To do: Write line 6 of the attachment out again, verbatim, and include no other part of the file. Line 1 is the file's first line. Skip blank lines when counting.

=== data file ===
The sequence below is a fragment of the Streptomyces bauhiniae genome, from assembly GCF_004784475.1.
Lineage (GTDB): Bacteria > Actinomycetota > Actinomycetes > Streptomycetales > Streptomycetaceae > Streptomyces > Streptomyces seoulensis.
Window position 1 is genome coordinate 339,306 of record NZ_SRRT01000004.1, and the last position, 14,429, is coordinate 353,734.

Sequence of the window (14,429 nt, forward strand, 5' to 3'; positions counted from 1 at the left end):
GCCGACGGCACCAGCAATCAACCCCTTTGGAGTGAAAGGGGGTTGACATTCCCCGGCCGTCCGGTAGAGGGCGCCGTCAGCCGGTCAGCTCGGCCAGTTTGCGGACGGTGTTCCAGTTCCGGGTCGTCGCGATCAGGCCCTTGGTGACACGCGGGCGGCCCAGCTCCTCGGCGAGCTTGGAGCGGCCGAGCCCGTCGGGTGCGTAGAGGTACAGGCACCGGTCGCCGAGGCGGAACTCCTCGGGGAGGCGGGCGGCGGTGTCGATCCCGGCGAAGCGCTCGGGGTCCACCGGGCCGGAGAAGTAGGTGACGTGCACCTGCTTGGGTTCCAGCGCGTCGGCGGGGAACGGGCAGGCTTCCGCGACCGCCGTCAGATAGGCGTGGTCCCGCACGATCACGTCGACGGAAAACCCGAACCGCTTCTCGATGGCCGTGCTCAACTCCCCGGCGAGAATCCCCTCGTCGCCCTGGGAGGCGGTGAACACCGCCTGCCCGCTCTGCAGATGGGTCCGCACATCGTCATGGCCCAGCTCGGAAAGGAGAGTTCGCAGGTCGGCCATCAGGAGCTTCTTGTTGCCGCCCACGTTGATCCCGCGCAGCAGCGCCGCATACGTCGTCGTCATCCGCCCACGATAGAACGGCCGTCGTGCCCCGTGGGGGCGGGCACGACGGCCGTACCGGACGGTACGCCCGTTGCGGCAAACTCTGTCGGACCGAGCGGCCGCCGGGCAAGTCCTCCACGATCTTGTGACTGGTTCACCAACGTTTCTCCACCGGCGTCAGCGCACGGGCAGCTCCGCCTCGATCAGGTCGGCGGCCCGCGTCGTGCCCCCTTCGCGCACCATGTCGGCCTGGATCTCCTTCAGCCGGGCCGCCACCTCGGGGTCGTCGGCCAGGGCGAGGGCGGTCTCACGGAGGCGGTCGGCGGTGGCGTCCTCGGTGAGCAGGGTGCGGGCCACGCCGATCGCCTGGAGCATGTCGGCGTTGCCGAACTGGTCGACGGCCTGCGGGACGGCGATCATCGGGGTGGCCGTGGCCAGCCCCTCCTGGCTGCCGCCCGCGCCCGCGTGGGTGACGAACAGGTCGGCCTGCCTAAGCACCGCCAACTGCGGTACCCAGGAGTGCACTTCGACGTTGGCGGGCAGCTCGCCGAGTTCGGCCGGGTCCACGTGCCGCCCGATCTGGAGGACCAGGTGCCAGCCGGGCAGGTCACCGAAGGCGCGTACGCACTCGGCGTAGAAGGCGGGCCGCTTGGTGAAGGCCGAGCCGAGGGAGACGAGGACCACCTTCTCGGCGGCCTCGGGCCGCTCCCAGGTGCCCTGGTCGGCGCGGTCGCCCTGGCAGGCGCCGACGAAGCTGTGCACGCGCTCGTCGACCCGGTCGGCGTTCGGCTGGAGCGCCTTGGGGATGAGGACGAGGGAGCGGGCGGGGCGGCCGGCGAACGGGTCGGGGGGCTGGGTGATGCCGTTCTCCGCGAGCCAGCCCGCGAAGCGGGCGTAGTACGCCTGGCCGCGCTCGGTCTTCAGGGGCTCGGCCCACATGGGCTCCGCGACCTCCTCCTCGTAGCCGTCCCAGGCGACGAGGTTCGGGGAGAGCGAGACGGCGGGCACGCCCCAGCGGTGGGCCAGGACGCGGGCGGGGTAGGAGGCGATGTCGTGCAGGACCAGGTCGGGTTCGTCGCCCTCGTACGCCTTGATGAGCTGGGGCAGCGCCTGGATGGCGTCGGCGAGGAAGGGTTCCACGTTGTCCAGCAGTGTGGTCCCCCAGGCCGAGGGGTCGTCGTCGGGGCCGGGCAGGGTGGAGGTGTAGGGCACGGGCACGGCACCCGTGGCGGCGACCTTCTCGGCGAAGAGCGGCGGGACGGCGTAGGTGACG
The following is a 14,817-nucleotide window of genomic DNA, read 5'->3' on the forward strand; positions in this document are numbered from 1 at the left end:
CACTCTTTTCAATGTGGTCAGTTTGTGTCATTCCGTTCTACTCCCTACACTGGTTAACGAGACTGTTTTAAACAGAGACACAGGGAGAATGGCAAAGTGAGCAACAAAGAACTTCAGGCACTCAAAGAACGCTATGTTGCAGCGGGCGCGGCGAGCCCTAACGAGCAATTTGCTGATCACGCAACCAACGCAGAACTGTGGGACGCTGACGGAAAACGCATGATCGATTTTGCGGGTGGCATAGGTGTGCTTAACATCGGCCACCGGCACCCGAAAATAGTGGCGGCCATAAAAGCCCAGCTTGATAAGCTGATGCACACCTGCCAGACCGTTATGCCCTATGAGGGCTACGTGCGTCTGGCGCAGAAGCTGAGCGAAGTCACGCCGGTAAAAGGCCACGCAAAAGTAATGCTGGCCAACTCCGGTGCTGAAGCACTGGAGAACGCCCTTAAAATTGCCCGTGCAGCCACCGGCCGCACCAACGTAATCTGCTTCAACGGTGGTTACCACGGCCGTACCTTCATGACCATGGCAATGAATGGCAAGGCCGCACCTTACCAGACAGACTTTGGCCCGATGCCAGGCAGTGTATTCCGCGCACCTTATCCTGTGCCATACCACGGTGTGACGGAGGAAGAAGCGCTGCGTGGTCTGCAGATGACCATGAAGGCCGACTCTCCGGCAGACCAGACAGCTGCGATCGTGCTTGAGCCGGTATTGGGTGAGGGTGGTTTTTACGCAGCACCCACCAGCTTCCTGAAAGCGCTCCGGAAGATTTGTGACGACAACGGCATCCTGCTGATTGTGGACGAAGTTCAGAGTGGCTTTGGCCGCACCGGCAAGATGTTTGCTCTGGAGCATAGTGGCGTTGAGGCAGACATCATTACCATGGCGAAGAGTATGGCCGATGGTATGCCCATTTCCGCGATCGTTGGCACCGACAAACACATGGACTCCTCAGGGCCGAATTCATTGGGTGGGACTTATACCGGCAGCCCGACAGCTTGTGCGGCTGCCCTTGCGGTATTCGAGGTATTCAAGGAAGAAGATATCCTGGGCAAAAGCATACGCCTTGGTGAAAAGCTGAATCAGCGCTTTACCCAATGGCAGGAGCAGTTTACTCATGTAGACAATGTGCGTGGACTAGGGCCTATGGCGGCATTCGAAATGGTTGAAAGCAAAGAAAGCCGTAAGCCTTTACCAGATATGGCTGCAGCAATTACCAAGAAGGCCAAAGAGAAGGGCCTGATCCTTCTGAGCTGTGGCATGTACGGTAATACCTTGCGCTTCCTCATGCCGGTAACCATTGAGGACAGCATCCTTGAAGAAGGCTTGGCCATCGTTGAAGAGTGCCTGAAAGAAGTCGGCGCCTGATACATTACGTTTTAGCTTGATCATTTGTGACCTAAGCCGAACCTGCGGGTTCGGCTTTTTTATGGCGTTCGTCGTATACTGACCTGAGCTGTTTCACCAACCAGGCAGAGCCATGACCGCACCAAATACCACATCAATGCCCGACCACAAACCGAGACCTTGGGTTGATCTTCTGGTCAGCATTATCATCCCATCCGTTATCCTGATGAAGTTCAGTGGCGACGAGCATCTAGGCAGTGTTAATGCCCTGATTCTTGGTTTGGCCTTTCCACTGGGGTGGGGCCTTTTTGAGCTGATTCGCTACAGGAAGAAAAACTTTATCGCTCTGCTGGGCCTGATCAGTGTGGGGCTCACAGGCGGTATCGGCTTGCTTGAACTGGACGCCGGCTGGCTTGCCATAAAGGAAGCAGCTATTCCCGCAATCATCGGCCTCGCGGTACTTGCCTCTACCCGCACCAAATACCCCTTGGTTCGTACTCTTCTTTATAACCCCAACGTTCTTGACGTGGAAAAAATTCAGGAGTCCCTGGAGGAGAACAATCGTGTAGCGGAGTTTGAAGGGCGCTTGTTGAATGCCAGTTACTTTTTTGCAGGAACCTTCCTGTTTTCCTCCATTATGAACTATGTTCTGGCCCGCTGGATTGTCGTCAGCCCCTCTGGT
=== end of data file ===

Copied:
The following is a 14,817-nucleotide window of genomic DNA, read 5'->3' on the forward strand; positions in this document are numbered from 1 at the left end: